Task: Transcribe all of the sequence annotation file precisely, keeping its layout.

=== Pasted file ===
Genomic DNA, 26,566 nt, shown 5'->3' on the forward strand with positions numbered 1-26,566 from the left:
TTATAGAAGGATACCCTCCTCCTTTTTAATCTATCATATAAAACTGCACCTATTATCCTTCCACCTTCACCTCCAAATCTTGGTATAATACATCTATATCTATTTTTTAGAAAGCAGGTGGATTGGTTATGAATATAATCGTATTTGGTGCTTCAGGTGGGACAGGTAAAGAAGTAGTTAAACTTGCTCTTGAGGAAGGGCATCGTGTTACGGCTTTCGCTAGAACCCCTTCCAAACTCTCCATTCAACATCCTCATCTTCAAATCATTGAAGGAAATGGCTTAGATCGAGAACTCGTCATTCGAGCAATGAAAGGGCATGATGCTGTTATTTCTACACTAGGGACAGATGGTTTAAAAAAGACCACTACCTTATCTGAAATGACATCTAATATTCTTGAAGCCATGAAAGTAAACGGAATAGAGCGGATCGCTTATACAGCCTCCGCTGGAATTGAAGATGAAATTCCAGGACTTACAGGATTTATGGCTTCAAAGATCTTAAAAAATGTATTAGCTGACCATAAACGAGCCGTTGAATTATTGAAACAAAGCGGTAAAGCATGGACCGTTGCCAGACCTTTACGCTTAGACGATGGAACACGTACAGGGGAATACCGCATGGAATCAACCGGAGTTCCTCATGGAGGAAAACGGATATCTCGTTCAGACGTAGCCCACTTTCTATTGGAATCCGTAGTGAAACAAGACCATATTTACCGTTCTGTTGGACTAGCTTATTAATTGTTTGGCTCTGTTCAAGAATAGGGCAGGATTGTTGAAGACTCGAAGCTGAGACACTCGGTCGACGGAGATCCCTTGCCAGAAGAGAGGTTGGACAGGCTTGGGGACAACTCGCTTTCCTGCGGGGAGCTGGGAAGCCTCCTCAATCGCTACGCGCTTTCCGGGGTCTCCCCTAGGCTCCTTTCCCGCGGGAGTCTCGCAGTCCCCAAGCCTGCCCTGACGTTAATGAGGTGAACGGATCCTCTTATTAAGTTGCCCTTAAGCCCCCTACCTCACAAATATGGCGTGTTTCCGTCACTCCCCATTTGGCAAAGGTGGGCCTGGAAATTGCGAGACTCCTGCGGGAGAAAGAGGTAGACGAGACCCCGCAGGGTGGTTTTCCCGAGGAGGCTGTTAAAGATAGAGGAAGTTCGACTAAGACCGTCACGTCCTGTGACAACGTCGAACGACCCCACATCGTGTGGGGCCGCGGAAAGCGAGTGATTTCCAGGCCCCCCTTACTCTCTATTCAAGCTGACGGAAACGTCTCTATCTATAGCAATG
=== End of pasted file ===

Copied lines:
Genomic DNA, 26,566 nt, shown 5'->3' on the forward strand with positions numbered 1-26,566 from the left:
TTATAGAAGGATACCCTCCTCCTTTTTAATCTATCATATAAAACTGCACCTATTATCCTTCCACCTTCACCTCCAAATCTTGGTATAATACATCTATATCTATTTTTTAGAAAGCAGGTGGATTGGTTATGAATATAATCGTATTTGGTGCTTCAGGTGGGACAGGTAAAGAAGTAGTTAAACTTGCTCTTGAGGAAGGGCATCGTGTTACGGCTTTCGCTAGAACCCCTTCCAAACTCTCCATTCAACATCCTCATCTTCAAATCATTGAAGGAAATGGCTTAGATCGAGAACTCGTCATTCGAGCAATGAAAGGGCATGATGCTGTTATTTCTACACTAGGGACAGATGGTTTAAAAAAGACCACTACCTTATCTGAAATGACATCTAATATTCTTGAAGCCATGAAAGTAAACGGAATAGAGCGGATCGCTTATACAGCCTCCGCTGGAATTGAAGATGAAATTCCAGGACTTACAGGATTTATGGCTTCAAAGATCTTAAAAAATGTATTAGCTGACCATAAACGAGCCGTTGAATTATTGAAACAAAGCGGTAAAGCATGGACCGTTGCCAGACCTTTACGCTTAGACGATGGAACACGTACAGGGGAATACCGCATGGAATCAACCGGAGTTCCTCATGGAGGAAAACGGATATCTCGTTCAGACGTAGCCCACTTTCTATTGGAATCCGTAGTGAAACAAGACCATATTTACCGTTCTGTTGGACTAGCTTATTAATTGTTTGGCTCTGTTCAAGAATAGGGCAGGATTGTTGAAGACTCGAAGCTGAGACACTCGGTCGACGGAGATCCCTTGCCAGAAGAGAGGTTGGACAGGCTTGGGGACAACTCGCTTTCCTGCGGGGAGCTGGGAAGCCTCCTCAATCGCTACGCGCTTTCCGGGGTCTCCCCTAGGCTCCTTTCCCGCGGGAGTCTCGCAGTCCCCAAGCCTGCCCTGACGTTAATGAGGTGAACGGATCCTCTTATTAAGTTGCCCTTAAGCCCCCTACCTCACAAATATGGCGTGTTTCCGTCACTCCCCATTTGGCAAAGGTGGGCCTGGAAATTGCGAGACTCCTGCGGGAGAAAGAGGTAGACGAGACCCCGCAGGGTGGTTTTCCCGAGGAGGCTGTTAAAGATAGAGGAAGTTCGACTAAGACCGTCACGTCCTGTGACAACGTCGAACGACCCCACATCGTGTGGGGCCGCGGAAAGCGAGTGATTTCCAGGCCCCCCTTACTCTCTATTCAAGCTGACGGAAACGTCTCTATCTATAGCAATG